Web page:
What I remember most about visiting my home country of the Dominican Republic as a child centers around lack of access to clean, fresh, hot water. Life in the DR was very different and less comfortable than life in the United States. For example, I discovered there was considerable money, time and energy involved in having water readily available. I still remember the day as a 10-year-old I saw my “crush” walking toward me, lugging a full gallon of water in each hand, having recently visited the watering hole for her family.
As World Water Day approaches on March 22 and people everywhere ponder the issue of clean water, I wanted to share how one woman I met in India, Asma, and her family combat the problem of access to potable water. Asma, her husband, Jaleel, and their son and daughter welcomed my coworkers and me into their home in Hyderabad, which they rent from a friend. The home also functions as the facility for the small mineral water plant the family started just a few years ago.
The U.N.’s World Water Day organization said 2.1 billion people around the world lack access to safely managed drinking water services. In addition, an estimated 1.8 million people get their drinking water from an unimproved source, with no protection against contamination from human waste, the U.N. said.
Contaminated and polluted water is a huge problem in India. Sewage, garbage and other waste discharged into lakes and rivers are contributors. Unsafe practices by factories also poison the water with chemicals and toxins.
These realities make Asma’s role a vital one. The water business allows her to do fulfilling work that provides an important service to the community.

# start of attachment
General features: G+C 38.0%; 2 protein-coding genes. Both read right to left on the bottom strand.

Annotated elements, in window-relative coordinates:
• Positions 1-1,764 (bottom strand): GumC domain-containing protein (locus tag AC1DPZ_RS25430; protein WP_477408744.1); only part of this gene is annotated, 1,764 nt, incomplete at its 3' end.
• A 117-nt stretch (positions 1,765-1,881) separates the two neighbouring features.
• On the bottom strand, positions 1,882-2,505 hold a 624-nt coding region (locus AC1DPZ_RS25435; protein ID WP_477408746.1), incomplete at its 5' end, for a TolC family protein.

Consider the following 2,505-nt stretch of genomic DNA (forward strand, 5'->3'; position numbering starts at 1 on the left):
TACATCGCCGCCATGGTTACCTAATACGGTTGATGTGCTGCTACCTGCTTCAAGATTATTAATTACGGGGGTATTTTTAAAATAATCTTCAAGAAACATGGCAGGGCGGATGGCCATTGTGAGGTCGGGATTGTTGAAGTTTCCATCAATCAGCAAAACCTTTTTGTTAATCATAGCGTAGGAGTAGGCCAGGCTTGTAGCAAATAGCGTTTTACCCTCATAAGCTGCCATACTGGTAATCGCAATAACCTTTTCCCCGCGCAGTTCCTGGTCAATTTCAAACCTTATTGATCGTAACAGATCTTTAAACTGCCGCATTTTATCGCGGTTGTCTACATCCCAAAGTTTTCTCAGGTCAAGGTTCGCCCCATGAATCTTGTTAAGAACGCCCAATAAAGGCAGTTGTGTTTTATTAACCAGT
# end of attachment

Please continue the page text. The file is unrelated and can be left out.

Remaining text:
A group of children in El Salvador get ready to play a game of soccer.
Blanca, the mother of a sponsored child in Guatemala, proudly wears medals she has won as a runner.
It’s been my lifelong desire to learn a martial art and to master a self-defense practice so I can walk through this world confident, respectful and aware of how I can control my actions.
There exists a resiliency that I believe sports can teach us.
My intent in enrolling my son and me in karate was to help my son hone his voice and body. I also don’t want him to allow shyness to negatively influence his life choices and potential success, as I did.
In class, as in many places of the world, there are boys and girls we’ve seen as examples. A 4-year-old girl helped me find my voice and I now have louder “kiais” (shouts). A young woman has shown me how to teach by the way she celebrates our efforts, yet she also expects more next class.
Sports plays an important role for many in the Unbound community. I enjoyed reading the story of now 13-year-old sponsored child James and his father, from Kenya, who worked to overcome financial and other challenges as James pursued his speed skating dreams.